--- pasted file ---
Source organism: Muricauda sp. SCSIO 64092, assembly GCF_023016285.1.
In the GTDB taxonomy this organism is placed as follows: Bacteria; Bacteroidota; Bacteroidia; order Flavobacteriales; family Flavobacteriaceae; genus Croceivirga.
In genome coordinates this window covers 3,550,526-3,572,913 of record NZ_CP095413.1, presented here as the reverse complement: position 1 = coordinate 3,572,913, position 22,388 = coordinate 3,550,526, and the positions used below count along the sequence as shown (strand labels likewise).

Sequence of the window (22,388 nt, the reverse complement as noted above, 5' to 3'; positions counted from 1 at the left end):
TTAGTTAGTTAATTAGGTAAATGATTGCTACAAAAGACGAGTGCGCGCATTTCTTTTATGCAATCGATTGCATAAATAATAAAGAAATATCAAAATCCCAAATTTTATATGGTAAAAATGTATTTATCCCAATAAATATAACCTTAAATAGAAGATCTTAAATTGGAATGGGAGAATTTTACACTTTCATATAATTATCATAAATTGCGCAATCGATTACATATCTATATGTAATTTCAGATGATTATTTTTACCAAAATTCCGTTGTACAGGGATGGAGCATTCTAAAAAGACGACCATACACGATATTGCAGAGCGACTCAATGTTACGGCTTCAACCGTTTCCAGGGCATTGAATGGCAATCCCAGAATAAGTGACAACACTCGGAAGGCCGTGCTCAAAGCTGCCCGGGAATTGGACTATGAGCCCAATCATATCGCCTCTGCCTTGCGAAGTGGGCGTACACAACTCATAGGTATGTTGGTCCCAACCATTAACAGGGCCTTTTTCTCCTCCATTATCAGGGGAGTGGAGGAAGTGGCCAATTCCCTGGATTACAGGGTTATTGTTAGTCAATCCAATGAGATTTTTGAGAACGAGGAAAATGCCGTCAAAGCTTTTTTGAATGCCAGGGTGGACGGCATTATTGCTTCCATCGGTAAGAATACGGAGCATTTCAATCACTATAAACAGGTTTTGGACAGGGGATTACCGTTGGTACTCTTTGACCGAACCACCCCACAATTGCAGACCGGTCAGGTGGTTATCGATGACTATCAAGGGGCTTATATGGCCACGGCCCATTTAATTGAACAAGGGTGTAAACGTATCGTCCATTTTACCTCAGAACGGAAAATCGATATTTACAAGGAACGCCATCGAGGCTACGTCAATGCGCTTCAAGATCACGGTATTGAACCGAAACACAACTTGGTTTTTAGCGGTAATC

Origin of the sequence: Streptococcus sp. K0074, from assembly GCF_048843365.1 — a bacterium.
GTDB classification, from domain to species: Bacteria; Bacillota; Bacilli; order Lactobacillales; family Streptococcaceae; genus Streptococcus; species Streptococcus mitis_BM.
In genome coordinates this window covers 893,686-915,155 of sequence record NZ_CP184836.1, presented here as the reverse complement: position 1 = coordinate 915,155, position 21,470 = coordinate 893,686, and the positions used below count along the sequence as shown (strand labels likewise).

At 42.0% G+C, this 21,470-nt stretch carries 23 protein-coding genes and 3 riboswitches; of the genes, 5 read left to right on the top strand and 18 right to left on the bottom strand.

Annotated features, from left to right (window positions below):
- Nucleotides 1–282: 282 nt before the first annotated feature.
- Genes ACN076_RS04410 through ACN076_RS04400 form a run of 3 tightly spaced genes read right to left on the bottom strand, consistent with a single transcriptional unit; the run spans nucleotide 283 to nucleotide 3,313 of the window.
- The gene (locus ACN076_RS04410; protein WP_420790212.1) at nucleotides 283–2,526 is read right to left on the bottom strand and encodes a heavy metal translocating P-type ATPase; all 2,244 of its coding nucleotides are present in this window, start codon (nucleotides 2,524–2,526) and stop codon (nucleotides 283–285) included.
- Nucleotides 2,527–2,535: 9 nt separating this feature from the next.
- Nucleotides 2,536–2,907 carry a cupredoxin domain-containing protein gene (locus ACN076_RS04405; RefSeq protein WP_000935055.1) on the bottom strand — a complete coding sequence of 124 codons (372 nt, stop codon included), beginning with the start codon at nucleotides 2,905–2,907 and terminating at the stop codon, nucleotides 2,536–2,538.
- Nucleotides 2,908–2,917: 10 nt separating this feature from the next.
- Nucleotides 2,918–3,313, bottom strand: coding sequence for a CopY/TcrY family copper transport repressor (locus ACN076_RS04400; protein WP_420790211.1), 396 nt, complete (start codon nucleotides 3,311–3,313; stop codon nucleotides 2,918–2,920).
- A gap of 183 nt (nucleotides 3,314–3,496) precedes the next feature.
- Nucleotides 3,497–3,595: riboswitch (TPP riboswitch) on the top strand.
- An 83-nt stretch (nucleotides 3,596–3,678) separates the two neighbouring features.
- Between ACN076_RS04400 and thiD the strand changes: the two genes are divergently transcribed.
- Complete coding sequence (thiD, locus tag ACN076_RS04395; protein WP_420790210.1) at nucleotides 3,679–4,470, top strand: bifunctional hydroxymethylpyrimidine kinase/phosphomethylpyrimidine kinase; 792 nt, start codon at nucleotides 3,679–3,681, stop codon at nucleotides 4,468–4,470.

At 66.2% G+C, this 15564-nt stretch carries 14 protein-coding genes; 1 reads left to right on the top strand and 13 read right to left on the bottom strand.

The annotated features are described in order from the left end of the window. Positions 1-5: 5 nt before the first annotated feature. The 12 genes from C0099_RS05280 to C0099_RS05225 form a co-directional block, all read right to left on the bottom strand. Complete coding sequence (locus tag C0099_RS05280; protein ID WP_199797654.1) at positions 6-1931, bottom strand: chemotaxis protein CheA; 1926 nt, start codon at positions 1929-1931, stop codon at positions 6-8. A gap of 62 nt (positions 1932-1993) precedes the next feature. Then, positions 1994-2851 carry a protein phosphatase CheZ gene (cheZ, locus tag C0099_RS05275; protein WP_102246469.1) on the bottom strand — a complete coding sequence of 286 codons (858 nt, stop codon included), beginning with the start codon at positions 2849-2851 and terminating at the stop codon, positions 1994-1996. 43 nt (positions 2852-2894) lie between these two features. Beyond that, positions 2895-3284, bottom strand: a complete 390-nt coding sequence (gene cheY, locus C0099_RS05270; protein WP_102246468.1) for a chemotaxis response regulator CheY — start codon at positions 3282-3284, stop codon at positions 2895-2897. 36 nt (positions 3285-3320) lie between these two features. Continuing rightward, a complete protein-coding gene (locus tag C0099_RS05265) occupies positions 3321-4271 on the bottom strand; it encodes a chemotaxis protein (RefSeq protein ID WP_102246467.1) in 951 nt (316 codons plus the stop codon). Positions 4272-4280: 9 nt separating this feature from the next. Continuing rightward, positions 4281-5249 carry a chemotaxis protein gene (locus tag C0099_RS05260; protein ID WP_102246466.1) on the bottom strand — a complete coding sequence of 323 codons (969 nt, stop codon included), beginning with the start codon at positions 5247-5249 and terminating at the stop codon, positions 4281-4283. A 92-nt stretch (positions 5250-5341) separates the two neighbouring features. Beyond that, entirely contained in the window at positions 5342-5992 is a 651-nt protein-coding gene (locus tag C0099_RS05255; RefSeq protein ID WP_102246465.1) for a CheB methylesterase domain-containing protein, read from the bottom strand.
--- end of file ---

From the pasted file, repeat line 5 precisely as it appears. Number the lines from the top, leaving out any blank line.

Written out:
TTAGTTAGTTAATTAGGTAAATGATTGCTACAAAAGACGAGTGCGCGCATTTCTTTTATGCAATCGATTGCATAAATAATAAAGAAATATCAAAATCCCAAATTTTATATGGTAAAAATGTATTTATCCCAATAAATATAACCTTAAATAGAAGATCTTAAATTGGAATGGGAGAATTTTACACTTTCATATAATTATCATAAATTGCGCAATCGATTACATATCTATATGTAATTTCAGATGATTATTTTTACCAAAATTCCGTTGTACAGGGATGGAGCATTCTAAAAAGACGACCATACACGATATTGCAGAGCGACTCAATGTTACGGCTTCAACCGTTTCCAGGGCATTGAATGGCAATCCCAGAATAAGTGACAACACTCGGAAGGCCGTGCTCAAAGCTGCCCGGGAATTGGACTATGAGCCCAATCATATCGCCTCTGCCTTGCGAAGTGGGCGTACACAACTCATAGGTATGTTGGTCCCAACCATTAACAGGGCCTTTTTCTCCTCCATTATCAGGGGAGTGGAGGAAGTGGCCAATTCCCTGGATTACAGGGTTATTGTTAGTCAATCCAATGAGATTTTTGAGAACGAGGAAAATGCCGTCAAAGCTTTTTTGAATGCCAGGGTGGACGGCATTATTGCTTCCATCGGTAAGAATACGGAGCATTTCAATCACTATAAACAGGTTTTGGACAGGGGATTACCGTTGGTACTCTTTGACCGAACCACCCCACAATTGCAGACCGGTCAGGTGGTTATCGATGACTATCAAGGGGCTTATATGGCCACGGCCCATTTAATTGAACAAGGGTGTAAACGTATCGTCCATTTTACCTCAGAACGGAAAATCGATATTTACAAGGAACGCCATCGAGGCTACGTCAATGCGCTTCAAGATCACGGTATTGAACCGAAACACAACTTGGTTTTTAGCGGTAATC